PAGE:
I’m sitting down at the Ants Café, a cozy little eatery-cum-handicrafts shop. Finally, my cup of tea! Relaxing, yet inspiring, this place and this cup are definitely made for me.

That’s what tea is all about, isn’t it? That’s why I’ve asked for an infusion of mint leaves, steeped in a pot of boiling water. It’ll help me think about all the things I’ve seen in this city.

I’ve been in Bangalore for about 3 months now. As a neo-feminist who advocates for equality for women, men, and other genders, and as a women’s rights activist, my eyes were geared towards these issues. With my advocacy lenses on, I began to sense several areas where life could be improved for women.

The first thing that hit me was the public toilet (WC) facilities. Or, shall we say, the lack of? This is what hasn’t been my cup of tea in this city. I spent a day walking around Indira Nagar, entering shops such as Satya Paul and Staples on 100 ft Road – the high-street on this side of town. As the day was rather warm, I kept sipping from my Sigg© water bottle which I filled at home. After a few hours of sipping, I had drunk nearly 32 ounces of water. If the empty bottle didn’t signal that, my bladder did. I was desperate to use a clean, western toilet (because my knees don’t permit me to squat in an Indian style one).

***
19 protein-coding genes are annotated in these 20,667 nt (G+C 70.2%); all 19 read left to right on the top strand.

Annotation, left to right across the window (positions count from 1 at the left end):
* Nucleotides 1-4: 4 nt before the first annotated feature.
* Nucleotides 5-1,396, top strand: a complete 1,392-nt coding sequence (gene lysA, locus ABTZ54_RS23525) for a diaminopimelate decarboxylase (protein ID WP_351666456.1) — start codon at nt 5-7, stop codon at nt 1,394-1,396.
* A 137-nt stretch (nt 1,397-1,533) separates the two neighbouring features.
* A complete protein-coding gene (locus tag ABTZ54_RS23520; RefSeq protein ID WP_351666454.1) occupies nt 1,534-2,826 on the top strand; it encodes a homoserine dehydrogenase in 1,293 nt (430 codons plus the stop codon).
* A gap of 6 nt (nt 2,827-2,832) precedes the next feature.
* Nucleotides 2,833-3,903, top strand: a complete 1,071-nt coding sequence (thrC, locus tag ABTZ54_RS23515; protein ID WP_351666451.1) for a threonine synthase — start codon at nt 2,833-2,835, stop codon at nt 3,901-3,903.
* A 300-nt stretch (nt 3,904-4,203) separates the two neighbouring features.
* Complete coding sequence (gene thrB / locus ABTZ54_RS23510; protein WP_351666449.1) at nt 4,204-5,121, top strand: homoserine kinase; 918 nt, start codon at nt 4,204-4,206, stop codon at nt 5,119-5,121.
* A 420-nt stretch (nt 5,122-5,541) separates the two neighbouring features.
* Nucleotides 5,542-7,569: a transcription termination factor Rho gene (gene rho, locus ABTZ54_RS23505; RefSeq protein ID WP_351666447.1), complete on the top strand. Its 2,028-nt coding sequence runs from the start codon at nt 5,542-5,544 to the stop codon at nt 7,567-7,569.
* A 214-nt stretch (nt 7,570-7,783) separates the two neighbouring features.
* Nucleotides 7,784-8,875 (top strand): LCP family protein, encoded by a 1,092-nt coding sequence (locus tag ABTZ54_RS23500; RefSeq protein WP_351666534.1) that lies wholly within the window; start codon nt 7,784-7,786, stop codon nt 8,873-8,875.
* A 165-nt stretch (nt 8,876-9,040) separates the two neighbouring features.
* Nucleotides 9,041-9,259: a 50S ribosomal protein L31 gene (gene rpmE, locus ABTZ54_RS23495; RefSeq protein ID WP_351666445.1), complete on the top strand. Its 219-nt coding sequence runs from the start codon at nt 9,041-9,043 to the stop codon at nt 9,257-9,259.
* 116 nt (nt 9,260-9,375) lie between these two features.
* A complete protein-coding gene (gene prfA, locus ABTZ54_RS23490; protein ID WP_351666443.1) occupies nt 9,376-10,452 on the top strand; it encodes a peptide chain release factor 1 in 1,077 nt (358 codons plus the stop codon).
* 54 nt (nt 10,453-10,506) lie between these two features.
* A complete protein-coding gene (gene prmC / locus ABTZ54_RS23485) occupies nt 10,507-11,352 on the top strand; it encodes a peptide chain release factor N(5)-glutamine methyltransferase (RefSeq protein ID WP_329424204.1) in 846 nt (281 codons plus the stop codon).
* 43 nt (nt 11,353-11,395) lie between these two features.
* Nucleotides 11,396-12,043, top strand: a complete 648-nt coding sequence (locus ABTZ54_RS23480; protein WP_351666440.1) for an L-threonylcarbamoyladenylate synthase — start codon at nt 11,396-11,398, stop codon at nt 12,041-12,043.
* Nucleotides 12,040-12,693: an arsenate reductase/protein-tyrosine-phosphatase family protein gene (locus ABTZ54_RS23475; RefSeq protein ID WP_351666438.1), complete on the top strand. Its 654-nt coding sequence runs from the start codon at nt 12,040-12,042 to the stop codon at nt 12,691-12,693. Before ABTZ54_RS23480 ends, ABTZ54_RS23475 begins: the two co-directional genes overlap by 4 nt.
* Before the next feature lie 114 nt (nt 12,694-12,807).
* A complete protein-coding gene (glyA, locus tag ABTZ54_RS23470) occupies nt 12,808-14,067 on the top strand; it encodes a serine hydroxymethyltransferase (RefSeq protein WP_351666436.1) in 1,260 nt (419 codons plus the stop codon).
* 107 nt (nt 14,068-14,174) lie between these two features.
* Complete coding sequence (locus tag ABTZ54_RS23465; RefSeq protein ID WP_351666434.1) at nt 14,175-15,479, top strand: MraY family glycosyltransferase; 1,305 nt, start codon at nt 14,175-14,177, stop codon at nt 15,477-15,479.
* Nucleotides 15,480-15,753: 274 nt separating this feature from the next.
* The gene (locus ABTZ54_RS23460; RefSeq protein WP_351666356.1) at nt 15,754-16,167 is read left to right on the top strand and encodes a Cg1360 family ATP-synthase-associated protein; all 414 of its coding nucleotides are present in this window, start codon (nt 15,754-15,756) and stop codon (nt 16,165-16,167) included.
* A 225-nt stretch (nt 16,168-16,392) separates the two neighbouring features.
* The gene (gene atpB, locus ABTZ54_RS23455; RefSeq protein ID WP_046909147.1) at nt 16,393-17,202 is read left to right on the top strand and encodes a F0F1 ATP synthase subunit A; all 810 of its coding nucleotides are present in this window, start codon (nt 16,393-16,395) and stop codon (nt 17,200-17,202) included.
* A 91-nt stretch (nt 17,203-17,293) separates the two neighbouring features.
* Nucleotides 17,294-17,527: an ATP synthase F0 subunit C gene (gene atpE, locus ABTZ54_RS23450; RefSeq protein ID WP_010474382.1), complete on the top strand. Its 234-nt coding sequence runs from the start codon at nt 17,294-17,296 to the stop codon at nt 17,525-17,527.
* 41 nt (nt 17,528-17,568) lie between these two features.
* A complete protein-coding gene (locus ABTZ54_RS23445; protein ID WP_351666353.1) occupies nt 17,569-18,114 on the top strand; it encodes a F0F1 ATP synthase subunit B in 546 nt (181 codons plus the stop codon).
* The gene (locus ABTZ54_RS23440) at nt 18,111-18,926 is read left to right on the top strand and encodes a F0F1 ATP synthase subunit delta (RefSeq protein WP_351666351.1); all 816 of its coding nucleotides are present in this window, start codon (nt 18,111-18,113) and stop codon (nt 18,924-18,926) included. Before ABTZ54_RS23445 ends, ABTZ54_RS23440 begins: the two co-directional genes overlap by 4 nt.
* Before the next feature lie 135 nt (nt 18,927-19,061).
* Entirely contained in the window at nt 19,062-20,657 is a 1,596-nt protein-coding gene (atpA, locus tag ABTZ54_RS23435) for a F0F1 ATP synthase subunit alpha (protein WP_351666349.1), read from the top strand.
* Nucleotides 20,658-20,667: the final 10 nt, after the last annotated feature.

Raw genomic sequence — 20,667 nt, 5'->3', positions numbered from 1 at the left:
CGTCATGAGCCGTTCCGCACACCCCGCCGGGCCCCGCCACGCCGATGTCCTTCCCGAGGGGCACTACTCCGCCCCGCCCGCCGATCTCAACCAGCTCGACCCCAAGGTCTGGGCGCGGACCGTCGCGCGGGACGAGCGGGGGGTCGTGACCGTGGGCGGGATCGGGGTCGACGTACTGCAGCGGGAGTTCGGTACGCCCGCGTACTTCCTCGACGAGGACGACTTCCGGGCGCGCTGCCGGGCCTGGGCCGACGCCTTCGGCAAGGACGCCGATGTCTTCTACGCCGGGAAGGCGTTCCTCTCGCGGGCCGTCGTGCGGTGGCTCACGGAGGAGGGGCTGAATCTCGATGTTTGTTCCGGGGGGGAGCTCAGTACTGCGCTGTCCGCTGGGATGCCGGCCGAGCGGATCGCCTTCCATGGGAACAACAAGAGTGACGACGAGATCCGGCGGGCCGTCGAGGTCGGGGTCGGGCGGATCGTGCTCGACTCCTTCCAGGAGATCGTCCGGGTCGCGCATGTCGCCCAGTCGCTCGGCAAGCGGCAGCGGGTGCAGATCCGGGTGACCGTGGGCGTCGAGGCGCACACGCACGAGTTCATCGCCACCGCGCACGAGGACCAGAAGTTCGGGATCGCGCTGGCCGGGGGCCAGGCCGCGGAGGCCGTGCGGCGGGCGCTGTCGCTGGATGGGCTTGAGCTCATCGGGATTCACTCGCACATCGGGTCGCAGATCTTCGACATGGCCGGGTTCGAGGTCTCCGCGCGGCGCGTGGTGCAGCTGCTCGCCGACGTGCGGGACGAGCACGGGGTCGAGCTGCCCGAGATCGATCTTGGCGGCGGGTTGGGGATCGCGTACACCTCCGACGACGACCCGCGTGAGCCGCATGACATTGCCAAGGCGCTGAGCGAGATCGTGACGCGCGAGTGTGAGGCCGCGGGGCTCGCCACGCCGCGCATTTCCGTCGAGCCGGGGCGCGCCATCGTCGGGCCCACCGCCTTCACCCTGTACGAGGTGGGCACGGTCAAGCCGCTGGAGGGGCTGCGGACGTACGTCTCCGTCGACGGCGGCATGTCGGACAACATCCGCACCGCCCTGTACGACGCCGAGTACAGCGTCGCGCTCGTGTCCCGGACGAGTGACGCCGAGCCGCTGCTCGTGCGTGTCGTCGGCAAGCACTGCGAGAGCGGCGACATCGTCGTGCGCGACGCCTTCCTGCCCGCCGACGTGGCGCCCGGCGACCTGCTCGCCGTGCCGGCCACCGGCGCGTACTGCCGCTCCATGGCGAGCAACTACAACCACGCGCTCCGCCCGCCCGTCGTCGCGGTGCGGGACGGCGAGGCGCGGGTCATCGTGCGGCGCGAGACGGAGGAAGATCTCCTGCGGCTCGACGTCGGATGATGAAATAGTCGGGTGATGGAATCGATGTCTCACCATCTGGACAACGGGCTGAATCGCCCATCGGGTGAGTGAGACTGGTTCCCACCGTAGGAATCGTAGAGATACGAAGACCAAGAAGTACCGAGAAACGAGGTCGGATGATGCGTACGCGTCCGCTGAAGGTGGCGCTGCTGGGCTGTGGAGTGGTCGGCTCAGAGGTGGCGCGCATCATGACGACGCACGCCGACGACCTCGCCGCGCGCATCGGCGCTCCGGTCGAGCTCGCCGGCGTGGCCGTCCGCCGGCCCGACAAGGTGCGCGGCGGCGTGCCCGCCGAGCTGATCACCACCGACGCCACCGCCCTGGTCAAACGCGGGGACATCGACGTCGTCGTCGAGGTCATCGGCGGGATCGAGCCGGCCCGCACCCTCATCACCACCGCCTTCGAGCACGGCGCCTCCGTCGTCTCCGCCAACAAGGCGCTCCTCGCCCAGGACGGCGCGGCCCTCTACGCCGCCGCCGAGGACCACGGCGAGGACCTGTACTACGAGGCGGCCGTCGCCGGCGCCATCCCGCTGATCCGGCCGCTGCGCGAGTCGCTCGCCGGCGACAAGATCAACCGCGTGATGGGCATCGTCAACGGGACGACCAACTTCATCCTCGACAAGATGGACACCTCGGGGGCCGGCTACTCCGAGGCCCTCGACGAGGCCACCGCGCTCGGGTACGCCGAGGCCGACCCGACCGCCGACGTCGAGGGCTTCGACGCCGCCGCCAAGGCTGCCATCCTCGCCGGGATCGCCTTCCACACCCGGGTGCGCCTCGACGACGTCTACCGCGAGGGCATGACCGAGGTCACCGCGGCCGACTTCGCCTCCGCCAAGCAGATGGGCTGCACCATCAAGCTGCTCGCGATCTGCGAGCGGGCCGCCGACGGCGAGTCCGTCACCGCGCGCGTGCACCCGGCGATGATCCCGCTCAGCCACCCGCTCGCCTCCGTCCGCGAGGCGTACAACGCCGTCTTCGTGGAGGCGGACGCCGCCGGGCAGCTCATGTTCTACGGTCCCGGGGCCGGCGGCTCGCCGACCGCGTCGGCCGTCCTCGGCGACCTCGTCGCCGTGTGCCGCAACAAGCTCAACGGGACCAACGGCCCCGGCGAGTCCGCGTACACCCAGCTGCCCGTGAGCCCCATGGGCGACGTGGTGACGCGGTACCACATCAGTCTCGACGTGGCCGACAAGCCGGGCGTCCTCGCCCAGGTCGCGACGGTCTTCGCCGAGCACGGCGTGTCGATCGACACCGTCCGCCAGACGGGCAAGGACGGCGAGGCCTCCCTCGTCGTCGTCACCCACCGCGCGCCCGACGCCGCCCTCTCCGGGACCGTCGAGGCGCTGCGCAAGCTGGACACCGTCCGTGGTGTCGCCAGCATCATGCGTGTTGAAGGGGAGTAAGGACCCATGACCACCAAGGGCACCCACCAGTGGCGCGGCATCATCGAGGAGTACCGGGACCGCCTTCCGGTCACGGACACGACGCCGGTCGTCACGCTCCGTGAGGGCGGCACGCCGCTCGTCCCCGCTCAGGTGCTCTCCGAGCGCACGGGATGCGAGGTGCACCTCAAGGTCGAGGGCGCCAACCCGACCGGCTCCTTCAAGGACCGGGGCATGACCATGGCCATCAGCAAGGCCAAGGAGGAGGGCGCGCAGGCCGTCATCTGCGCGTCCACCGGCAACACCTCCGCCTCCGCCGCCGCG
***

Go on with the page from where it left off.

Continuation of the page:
Searching for a few minutes, I came to a sudden realization: there weren’t any. Not one single public toilet—never mind the cleanliness factor and whether it was Indian style or not! Later, I did some online research and found that the city has a total of a mere 77 public WCs spread out as follows: 33 in the East zone, 24 in the West, and 20 in the South. Technically, these aren’t publicly funded either: a substantial amount was donated by the Infosys Foundation.

If only I were a man! I’d be able to unzip in public view. Sidewalks in this city are great for men since that’s what they seem to be built for (Ladies, beware: if you’re walking on a sidewalk, hike your sari up!).

I’ve been watching closely and thinking over my cup of tea. I’ve found that I’m not alone in my quest for a bathroom. It’s not just me with my western views. Marketing agents and sales girls don’t have many options either. Day laborers just have to keep hacking along after traveling 2 hours on buses to get into the city. I even met a young woman who told me that she just doesn’t drink water because she doesn’t use the unhygienic washroom while on trains—not even over a long haul like Mumbai to Cochin. Imagine going one whole day without drinking water or peeing!

Women go through a lot every day, wherever they are, and especially in this city. Keeping hydrated and being able to relieve oneself is a must for basic health. This is not just a short-term concern for women, but something that affects them separately each day and in the long term.

For now, without a toilet in sight, whether it’s emotional or physical stress, we just have to hold it in.


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